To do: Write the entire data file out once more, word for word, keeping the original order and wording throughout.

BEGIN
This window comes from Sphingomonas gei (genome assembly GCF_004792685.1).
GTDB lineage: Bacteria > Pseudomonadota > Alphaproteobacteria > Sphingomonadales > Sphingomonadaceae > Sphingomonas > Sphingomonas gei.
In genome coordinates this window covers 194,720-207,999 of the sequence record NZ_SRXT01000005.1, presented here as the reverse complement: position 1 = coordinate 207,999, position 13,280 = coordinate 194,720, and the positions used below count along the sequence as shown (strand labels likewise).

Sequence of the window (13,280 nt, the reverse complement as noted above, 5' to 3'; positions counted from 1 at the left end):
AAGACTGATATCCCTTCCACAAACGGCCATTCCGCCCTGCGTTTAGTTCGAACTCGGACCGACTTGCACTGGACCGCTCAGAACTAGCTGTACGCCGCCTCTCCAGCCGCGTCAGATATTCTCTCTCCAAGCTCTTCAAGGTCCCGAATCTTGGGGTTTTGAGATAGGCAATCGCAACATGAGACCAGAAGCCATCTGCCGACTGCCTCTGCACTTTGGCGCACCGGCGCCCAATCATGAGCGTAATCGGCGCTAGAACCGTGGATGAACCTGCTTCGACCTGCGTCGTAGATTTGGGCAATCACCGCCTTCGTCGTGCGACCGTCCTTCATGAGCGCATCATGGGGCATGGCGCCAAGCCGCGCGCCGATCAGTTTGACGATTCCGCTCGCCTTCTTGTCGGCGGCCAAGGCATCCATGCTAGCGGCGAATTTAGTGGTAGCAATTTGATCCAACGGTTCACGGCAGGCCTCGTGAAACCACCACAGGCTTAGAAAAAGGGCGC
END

This window comes from Sphingomonas gei (genome assembly GCF_004792685.1).
GTDB lineage: Bacteria > Pseudomonadota > Alphaproteobacteria > Sphingomonadales > Sphingomonadaceae > Sphingomonas > Sphingomonas gei.
In genome coordinates this window covers 194,720-207,999 of the sequence record NZ_SRXT01000005.1, presented here as the reverse complement: position 1 = coordinate 207,999, position 13,280 = coordinate 194,720, and the positions used below count along the sequence as shown (strand labels likewise).

Sequence of the window (13,280 nt, the reverse complement as noted above, 5' to 3'; positions counted from 1 at the left end):
AAGACTGATATCCCTTCCACAAACGGCCATTCCGCCCTGCGTTTAGTTCGAACTCGGACCGACTTGCACTGGACCGCTCAGAACTAGCTGTACGCCGCCTCTCCAGCCGCGTCAGATATTCTCTCTCCAAGCTCTTCAAGGTCCCGAATCTTGGGGTTTTGAGATAGGCAATCGCAACATGAGACCAGAAGCCATCTGCCGACTGCCTCTGCACTTTGGCGCACCGGCGCCCAATCATGAGCGTAATCGGCGCTAGAACCGTGGATGAACCTGCTTCGACCTGCGTCGTAGATTTGGGCAATCACCGCCTTCGTCGTGCGACCGTCCTTCATGAGCGCATCATGGGGCATGGCGCCAAGCCGCGCGCCGATCAGTTTGACGATTCCGCTCGCCTTCTTGTCGGCGGCCAAGGCATCCATGCTAGCGGCGAATTTAGTGGTAGCAATTTGATCCAACGGTTCACGGCAGGCCTCGTGAAACCACCACAGGCTTAGAAAAAGGGCGC